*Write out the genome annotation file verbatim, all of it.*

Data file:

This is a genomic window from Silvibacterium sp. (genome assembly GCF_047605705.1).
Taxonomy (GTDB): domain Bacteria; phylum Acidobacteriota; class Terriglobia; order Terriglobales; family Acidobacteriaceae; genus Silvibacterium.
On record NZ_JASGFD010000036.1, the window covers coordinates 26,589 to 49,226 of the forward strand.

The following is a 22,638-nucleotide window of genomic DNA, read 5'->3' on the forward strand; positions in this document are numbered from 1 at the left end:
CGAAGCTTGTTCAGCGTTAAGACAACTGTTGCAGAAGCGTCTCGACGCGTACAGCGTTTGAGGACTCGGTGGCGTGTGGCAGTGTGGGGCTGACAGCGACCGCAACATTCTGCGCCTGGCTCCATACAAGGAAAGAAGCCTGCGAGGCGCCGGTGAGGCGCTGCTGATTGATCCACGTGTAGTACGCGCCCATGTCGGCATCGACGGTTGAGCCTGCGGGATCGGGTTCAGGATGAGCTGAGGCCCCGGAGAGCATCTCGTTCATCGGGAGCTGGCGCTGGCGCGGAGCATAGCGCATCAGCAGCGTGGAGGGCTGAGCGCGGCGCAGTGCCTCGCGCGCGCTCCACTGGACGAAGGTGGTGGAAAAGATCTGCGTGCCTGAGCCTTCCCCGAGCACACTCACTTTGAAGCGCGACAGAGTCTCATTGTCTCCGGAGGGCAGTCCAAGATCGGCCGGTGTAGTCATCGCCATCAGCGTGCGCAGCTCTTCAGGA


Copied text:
This is a genomic window from Silvibacterium sp. (genome assembly GCF_047605705.1).
Taxonomy (GTDB): domain Bacteria; phylum Acidobacteriota; class Terriglobia; order Terriglobales; family Acidobacteriaceae; genus Silvibacterium.
On record NZ_JASGFD010000036.1, the window covers coordinates 26,589 to 49,226 of the forward strand.

The following is a 22,638-nucleotide window of genomic DNA, read 5'->3' on the forward strand; positions in this document are numbered from 1 at the left end:
CGAAGCTTGTTCAGCGTTAAGACAACTGTTGCAGAAGCGTCTCGACGCGTACAGCGTTTGAGGACTCGGTGGCGTGTGGCAGTGTGGGGCTGACAGCGACCGCAACATTCTGCGCCTGGCTCCATACAAGGAAAGAAGCCTGCGAGGCGCCGGTGAGGCGCTGCTGATTGATCCACGTGTAGTACGCGCCCATGTCGGCATCGACGGTTGAGCCTGCGGGATCGGGTTCAGGATGAGCTGAGGCCCCGGAGAGCATCTCGTTCATCGGGAGCTGGCGCTGGCGCGGAGCATAGCGCATCAGCAGCGTGGAGGGCTGAGCGCGGCGCAGTGCCTCGCGCGCGCTCCACTGGACGAAGGTGGTGGAAAAGATCTGCGTGCCTGAGCCTTCCCCGAGCACACTCACTTTGAAGCGCGACAGAGTCTCATTGTCTCCGGAGGGCAGTCCAAGATCGGCCGGTGTAGTCATCGCCATCAGCGTGCGCAGCTCTTCAGGA